New fire marshal's office will aim to prevent fatal fires in Indigenous communities
'They want us to do action on what’s causing people to die'
Homes hollowed out by fire have become an all-too-common sight in Indigenous communities across the country, prompting a plan to create a national Indigenous Fire Marshal's Office to fix glaring gaps in fire prevention programs across Canada.
"Fire deaths on reserve [are] 10 times the mainstream average and that's just unacceptable," said Arnold Lazare, a member of the Kahnawake fire brigade south of Montreal and the project lead for the Indigenous Fire Marshal's Office.
"What people would like — and they've been very clear — they want us to do action on what's causing people to die."
The federal government has no current data on the number of fatal fires in Indigenous communities. It stopped collecting data regarding on-reserve fires in 2010, according to a report of the standing committee on Indigenous and Northern affairs that was released in June 2018.
There is no national fire prevention act for Indigenous communities, meaning there is no standardized process to make sure buildings meet any kind of fire safety requirements, said Blaine Wiggins, executive director of the Aboriginal Firefighters Association of Canada.
He said some Indigenous communities have well-established rules around fire prevention while others have almost none, and there is no uniform set of guiding principles.
In non-Indigenous communities, fire prevention falls to the provinces to administer through the office of a fire marshal or fire commissioner. Their offices are usually also responsible for fire and building safety.
But most Indigenous communities are under federal jurisdiction and fall outside the authority of provincial fire marshals.
Major safety differences
That has led to major differences in fire safety between non-Indigenous and Indigenous communities.
"One example of that is currently all houses now are required to have some type of smoke alarm, some detection system, which is legislated, versus First Nations communities where we don't even have that basic legislation," said Wiggins.
Changes are in the works, however. In this year's federal budget, the government indicated funding would be allocated over the next three years for an Indigenous Fire Marshal's Office.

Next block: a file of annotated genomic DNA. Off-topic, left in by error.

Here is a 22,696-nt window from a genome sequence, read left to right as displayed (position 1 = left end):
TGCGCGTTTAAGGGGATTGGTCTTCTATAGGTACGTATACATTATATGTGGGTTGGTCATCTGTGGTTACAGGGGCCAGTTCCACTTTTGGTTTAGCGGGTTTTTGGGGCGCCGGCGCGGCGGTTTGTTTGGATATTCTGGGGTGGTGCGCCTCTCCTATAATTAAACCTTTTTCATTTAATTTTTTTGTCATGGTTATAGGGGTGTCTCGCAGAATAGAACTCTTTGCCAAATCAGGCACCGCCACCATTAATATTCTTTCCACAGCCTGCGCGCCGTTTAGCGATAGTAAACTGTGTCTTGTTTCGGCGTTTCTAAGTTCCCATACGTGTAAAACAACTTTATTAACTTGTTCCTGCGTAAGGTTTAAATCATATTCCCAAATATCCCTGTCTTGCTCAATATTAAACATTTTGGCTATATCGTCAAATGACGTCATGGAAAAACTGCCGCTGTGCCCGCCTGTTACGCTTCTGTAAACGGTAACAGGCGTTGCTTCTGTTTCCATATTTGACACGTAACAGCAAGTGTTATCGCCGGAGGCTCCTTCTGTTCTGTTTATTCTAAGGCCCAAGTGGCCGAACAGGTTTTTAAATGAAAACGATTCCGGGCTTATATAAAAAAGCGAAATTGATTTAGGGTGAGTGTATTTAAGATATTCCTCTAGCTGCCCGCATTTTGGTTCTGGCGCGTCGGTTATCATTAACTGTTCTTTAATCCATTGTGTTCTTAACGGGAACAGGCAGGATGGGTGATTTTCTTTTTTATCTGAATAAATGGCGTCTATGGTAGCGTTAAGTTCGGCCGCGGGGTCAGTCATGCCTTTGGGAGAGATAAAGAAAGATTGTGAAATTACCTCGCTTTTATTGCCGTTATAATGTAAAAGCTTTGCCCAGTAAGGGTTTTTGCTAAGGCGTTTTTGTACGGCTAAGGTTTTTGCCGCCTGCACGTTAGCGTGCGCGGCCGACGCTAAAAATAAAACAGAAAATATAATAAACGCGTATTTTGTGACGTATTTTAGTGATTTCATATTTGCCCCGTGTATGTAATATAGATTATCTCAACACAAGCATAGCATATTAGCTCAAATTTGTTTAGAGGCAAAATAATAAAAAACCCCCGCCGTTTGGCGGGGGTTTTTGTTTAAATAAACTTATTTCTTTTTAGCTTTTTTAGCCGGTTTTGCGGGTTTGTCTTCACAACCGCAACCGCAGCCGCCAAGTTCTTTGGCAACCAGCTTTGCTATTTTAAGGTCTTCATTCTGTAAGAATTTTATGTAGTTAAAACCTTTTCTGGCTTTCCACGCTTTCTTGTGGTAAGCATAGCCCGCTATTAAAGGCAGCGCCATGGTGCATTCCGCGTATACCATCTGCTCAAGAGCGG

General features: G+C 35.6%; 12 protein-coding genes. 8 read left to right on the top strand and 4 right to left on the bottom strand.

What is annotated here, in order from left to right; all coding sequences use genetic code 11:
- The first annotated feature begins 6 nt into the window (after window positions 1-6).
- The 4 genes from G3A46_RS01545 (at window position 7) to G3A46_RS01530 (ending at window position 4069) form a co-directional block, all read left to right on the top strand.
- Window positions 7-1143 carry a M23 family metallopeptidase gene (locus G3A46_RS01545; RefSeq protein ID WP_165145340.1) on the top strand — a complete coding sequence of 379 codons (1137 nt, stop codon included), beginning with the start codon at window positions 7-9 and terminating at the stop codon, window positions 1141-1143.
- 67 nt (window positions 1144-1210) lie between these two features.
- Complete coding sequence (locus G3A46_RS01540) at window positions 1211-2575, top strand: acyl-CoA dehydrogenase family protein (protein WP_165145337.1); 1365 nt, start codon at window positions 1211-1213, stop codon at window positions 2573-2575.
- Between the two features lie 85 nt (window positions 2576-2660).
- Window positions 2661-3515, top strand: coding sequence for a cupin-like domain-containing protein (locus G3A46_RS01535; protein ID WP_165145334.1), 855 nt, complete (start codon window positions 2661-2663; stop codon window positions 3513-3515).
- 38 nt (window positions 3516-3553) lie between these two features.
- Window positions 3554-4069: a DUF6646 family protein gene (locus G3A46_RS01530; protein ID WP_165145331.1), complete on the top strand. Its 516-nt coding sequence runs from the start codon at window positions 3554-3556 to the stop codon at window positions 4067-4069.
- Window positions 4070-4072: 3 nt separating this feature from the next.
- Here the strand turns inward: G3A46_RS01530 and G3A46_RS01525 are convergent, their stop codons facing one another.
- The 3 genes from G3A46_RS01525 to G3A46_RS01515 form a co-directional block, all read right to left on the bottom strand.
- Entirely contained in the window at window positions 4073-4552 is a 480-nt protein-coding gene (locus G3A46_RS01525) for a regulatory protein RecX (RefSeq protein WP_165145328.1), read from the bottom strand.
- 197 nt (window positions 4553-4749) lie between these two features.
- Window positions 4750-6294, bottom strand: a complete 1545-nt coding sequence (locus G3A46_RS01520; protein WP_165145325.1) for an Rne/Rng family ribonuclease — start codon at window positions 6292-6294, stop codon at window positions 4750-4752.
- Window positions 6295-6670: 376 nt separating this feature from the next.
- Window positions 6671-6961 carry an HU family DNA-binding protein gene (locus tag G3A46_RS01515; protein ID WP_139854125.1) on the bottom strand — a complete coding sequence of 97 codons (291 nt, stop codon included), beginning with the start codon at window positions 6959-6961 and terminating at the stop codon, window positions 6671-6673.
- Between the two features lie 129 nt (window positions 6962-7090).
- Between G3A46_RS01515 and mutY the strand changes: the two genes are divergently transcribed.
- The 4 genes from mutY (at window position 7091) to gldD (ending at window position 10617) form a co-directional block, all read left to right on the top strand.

The money for the office is part of $49.4 million the government pledged to provide Indigenous communities this year to better support emergency management. The government has promised to keep that cash coming for the next five years. Exactly how much of that money will go to the Indigenous Fire Marshal's Office hasn't been finalized, said Lazare.
"Ninety-eight per cent of our work has to be shifted to ensuring we have safer communities, public education, awareness, safer homes and ... just preventing fires and trying to eliminate them," said Wiggins.
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The organizers setting up the office will travel around the country meeting with people in Indigenous communities to see what services they would like the office to provide, said Lazare. Once that is complete, a central office is expected to be set up in Ottawa, with regional offices then going into place across the country.
A staff of regional fire marshals will be hired and about 70 full-time jobs will be created in all. Lazare expects that it will take three years to get all that done and have the office up and running.
Some of the duties the office could perform include helping to develop fire bylaws, training fire departments, making sure firefighting equipment meets certain standards and promoting fire safety.
Lazare said getting out and spreading information about fire prevention and fire safety is key to saving lives.
"I know it saves lives. In our home community we have a Grade 1 student who woke up and heard the smoke detector and got his family out based on the lessons of the fire prevention people."
Once set up, it's estimated that the new fire marshal's office will cost $16 million a year to run.
Creating the new office is a great idea, according to the organization that represents fire marshals across the country.
"We certainly see it as a very positive step forward to establish this office and to enable the supports to be given to the Indigenous communities the same as other communities currently receive," said Gordon Anderson, president of the Council of Canadian Fire Marshals and Fire Commissioners.
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